Further 2, a flamboyantly painted 1947 International school bus parked outside of the McDonald Theatre in Eugene, was there to greet an anxious crowd of movie-goers for the Jan. 16 pre-screening of the Oregon Public Broadcasting-sponsored documentary Ken Kesey.
A Springfield native and University of Oregon graduate, Kesey was the author of One Flew Over the Cuckoo’s Nest and Sometimes a Great Notion. He was also a key figure in the progressive psychedelic movement.
As Lane instructor Patsy Raney said, “Kesey is Oregon!”
Although Further 2 is not the original bus that carted Kesey and his Merry Pranksters across the country, spreading the joys of hallucinogens and adventure during the progressive 1960s, it represents the spirit of an age in history and a trip that would become a legacy.
“The first three pages of Cuckoo’s Nest were written on peyote,” Kesey says in this documentary.
He stumbled onto LSD while living in California. He needed money to support his family, and became a test subject for clinical drug trials, which paid $25 per visit. This bout of psychedelic drug testing inspired the “electric Kool-Aid acid tests,” a series of informal experiments in which participants either dropped acid or remained sober and observed.
It also inspired an introspective ideology.
A marijuana possession charge prompted Kesey to fake his suicide and drive to Mexico, where he stayed for six months.
The film depicts the inception of tie-dye — apparently the result of a stranded bus, time to kill, mud and paint — and other crazy antics, like Kesey’s inability to make hippies leave the Kesey Farm after the bus ride had ended.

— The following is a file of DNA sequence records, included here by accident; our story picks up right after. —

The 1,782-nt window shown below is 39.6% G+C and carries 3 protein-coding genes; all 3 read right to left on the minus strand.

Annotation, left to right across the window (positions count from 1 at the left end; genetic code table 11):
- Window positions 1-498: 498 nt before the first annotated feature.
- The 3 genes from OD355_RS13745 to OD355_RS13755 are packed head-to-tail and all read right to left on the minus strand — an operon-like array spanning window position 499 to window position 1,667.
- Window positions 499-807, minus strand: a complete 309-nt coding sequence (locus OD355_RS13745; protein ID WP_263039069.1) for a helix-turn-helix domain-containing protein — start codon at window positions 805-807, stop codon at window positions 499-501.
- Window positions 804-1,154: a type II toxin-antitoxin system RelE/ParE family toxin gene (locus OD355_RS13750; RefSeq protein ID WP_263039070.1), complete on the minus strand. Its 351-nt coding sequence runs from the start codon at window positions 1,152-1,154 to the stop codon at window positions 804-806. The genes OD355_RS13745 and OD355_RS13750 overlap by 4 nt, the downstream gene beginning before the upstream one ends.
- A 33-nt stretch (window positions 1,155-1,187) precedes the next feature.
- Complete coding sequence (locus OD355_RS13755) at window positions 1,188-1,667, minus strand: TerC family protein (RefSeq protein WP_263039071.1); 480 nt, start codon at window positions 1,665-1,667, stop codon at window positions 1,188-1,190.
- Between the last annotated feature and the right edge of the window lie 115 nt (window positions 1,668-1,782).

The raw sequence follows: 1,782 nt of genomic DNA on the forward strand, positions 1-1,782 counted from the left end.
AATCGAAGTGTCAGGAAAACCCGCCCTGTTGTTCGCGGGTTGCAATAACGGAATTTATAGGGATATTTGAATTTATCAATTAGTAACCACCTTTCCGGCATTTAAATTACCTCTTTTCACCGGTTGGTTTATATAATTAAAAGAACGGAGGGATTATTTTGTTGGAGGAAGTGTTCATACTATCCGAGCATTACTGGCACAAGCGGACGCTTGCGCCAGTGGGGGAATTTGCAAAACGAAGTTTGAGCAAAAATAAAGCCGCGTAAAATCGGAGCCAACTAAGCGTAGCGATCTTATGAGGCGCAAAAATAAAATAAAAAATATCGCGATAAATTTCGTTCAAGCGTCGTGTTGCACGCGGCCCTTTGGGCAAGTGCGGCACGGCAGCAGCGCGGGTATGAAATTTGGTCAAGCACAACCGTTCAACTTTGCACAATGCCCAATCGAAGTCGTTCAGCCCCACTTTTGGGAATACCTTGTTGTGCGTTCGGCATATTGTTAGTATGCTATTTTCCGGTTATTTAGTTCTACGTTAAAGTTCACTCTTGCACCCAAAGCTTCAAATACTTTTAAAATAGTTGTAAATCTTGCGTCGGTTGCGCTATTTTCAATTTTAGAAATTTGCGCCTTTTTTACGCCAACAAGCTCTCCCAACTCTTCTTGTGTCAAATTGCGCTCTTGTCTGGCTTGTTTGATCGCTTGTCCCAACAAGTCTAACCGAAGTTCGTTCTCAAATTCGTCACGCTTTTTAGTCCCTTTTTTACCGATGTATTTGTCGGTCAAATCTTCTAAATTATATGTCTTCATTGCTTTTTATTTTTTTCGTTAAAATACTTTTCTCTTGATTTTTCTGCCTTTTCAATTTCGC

Kesey’s family, who also attended the showing, played a heavy role in piecing together this film. His mother, wife, children and eccentric friends helped paint a portrait of a fun, mischievous man who had a passion for telling stories in a unique way.
While these are mentionable characteristics of this well-known man, the hourlong documentary sheds light on Kesey’s depiction of these adventures, which is a great relief. The film explores deeper elements than just his notoriety in pop culture.
Perhaps because of the involvement of Kesey’s family and friends, the documentary indulges in idolizing the countercultural icon.
But even when it’s spinning his faked death into a positive, it’s at least entertaining, with plenty of laugh-out-loud moments, thanks to the colorful anecdotes and characters, which makes this documentary a must-watch for Oregonians.
(Ken Kesey airs on Jan. 24 at 4 a.m. It is also available to stream on Oregon Public Broadcasting’s website at http://tinyurl.com/odvefrg.)